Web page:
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Speaking of other games, Blast Works comes with a nice list of extras. Seasoned freeware veterans will rejoice in having TUMIKI Fighters – the original title from which this game is based upon – as a bonus unlockable. Its mechanics operate essentially identical to those of Blast Works, but on a more basic level. While the Wii title sports plenty of enemies with realistic wings and propeller designs (plain graphics notwithstanding), this game has foes that are mostly made up of giant polygons. Though Blast Works features better color schemes and a greater variety of foes and backgrounds, TUMIKI Fighters has enough charm to merit several playthroughs as well. Fans of similar games will also be glad to know that rRootage, Gunroar, and Torus Trooper have also been crammed onto the disk. However, you’ll need to beat the regular game on its varying difficulties before you can gain access to them. Given their quality, however, those games provide plenty of incentive to keep replaying until you’ve conquered everything.

It won’t take long before the Campaign and Arcade Modes to get stale, though. Yes, there are several incredibly demanding levels and three difficulty settings, but that probably won’t be enough to keep you satisfied. A little exploration, however, will reveal the game’s greatest asset: its Editor Mode. This extensive set of menus allows you design your own game. Literally. Not just your ship – it doesn’t even have to be a ship; it could be a pixilated version of your favorite video game character if you want – but every enemy, weapon, building, stage background, scrolling section, atmospheric effect, and everything else. You can customize everything in this mode, right down to the minute color gradations on the tips of your wings. This is not surprising, considering that the game designers used this same editor to craft the various default levels. The problem with this incredibly powerful tool is that it’s so hard to pick up and use effectively; the menus and setup is so convoluted that it’ll take some trial and error before you finally get a handle on things. The problems are also compounded with the awkward controls; while the gameplay supports all of the controller options available for the Wii, you’ll have to click and drag items while using the editor. That can be annoying, especially if you’ve got shaky hands and accidentally click on a wrong option.

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But if you don’t have any gaming muses to inspire your own creations, there’s plenty of other ways to get original content. By signing up on the game’s website, you’ll be given access to dozens of downloadable designs for ships, enemies, weapons, and plenty of other stuff. These aren’t just assortments of bland additions, either; you can find downloads like Batman, Sonic’s Green Hill Zone, Yoshi-shaped crafts, Mega Man bosses, and anything else the designers decided to cook up. The site is organized with gamers in mind, which makes for easy communications between the various creators. While leeching off their stuff might be an easy way out, you’re also free to upload your own projects and allow other gamers to use them as well. But if you prefer keeping things private, you and your friends can send each other stuff over WiiConnect24. Since the game utilizes the console’s online functionality so well, you shouldn’t have much trouble finding extra stuff to spice up your own lineup of designs.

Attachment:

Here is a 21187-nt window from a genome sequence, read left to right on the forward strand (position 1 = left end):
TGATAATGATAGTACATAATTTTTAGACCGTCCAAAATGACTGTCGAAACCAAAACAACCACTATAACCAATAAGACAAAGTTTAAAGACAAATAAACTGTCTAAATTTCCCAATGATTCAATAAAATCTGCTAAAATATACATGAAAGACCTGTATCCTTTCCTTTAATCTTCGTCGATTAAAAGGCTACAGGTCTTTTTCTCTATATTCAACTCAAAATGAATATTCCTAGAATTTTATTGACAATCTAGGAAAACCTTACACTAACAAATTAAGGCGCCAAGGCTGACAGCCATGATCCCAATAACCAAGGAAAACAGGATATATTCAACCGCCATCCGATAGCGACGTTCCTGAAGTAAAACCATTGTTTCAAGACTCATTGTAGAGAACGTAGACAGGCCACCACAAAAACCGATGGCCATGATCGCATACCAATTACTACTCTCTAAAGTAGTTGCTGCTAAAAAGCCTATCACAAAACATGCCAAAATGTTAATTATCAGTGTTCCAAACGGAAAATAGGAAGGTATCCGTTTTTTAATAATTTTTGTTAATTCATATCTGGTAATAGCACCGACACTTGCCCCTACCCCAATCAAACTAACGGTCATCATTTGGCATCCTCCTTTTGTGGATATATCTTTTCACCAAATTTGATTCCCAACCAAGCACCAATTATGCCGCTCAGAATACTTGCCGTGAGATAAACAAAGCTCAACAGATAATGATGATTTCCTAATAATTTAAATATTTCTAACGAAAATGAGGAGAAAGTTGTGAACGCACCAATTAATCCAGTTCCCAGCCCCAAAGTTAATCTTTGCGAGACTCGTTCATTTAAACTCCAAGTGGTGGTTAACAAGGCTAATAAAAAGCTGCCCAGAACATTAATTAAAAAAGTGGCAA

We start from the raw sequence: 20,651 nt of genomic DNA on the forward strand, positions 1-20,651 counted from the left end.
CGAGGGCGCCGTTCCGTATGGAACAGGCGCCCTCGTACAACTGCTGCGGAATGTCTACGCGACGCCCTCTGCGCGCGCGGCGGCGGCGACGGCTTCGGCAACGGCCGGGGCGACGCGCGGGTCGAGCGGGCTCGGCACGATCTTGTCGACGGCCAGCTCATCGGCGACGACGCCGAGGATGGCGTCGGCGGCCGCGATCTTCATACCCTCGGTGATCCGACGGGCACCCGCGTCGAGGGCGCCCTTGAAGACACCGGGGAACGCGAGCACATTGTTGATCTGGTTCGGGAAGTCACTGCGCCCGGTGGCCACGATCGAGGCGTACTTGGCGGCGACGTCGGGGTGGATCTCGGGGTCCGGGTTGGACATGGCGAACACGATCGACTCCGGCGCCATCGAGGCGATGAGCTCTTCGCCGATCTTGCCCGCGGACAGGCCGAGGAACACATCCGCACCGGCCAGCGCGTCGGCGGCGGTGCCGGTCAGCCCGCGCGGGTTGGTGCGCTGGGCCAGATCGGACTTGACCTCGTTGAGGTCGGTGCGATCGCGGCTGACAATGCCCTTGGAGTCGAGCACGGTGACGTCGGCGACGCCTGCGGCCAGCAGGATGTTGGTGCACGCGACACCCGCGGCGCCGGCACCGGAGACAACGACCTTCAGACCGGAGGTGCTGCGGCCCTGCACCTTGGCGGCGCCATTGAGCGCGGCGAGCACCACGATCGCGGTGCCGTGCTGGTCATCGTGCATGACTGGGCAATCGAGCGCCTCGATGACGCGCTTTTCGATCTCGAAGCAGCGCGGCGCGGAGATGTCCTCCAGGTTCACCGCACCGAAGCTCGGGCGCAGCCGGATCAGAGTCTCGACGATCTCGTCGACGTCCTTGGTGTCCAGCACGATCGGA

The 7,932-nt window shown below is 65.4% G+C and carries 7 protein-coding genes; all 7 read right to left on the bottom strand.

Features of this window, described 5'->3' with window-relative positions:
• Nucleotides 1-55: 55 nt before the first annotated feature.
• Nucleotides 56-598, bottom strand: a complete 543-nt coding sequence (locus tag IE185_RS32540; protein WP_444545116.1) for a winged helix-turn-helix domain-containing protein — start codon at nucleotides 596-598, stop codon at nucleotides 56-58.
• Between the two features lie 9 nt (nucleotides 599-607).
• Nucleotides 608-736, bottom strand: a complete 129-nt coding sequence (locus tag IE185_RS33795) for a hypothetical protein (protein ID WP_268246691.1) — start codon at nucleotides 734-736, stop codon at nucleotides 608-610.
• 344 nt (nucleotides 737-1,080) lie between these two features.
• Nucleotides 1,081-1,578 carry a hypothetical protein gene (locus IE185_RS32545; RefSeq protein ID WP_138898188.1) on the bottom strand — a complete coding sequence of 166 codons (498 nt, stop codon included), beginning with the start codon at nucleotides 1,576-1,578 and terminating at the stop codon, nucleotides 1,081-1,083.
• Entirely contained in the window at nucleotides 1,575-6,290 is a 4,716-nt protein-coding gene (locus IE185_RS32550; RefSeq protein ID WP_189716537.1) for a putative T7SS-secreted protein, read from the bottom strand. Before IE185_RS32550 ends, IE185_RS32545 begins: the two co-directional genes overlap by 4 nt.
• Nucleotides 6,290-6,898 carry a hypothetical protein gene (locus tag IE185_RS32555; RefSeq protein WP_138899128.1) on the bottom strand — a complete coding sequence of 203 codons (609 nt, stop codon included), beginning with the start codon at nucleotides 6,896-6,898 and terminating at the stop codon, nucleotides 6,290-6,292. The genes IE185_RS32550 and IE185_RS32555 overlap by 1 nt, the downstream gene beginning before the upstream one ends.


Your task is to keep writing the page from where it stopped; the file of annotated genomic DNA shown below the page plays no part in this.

You know what the sad thing is? Hardly anyone knows this game exists. Wii owners are too busy lamenting the amount of shovelware on their console to realize that a gem lay hidden among the heap of rubbish. If you have a Wii, then get this game. It‘s that simple. Blast Works is an amazing demonstration of how you can take an old concept and take it in directions that are limited only by your imagination. The gameplay mechanics are interesting enough; combining Katamari Damacy with Gradius is crazy, but it works so well. The constant action and brutally difficult levels might test your nerves and gaming skills, but you’ll be rewarded with some of the best freeware shooters available. But the true quality of this title lies with extensive Editor Mode; you can make whatever kind of shooter you want. All it takes is a lot of patience and a little creativity. With so many ways to add new content, this game has a nearly limitless replay value. Needless to say, a twenty dollar game has never gone so far.

8 out of 10

The author of this fine article

is a Senior Staff Writer at Thunderbolt, having joined in February 2005.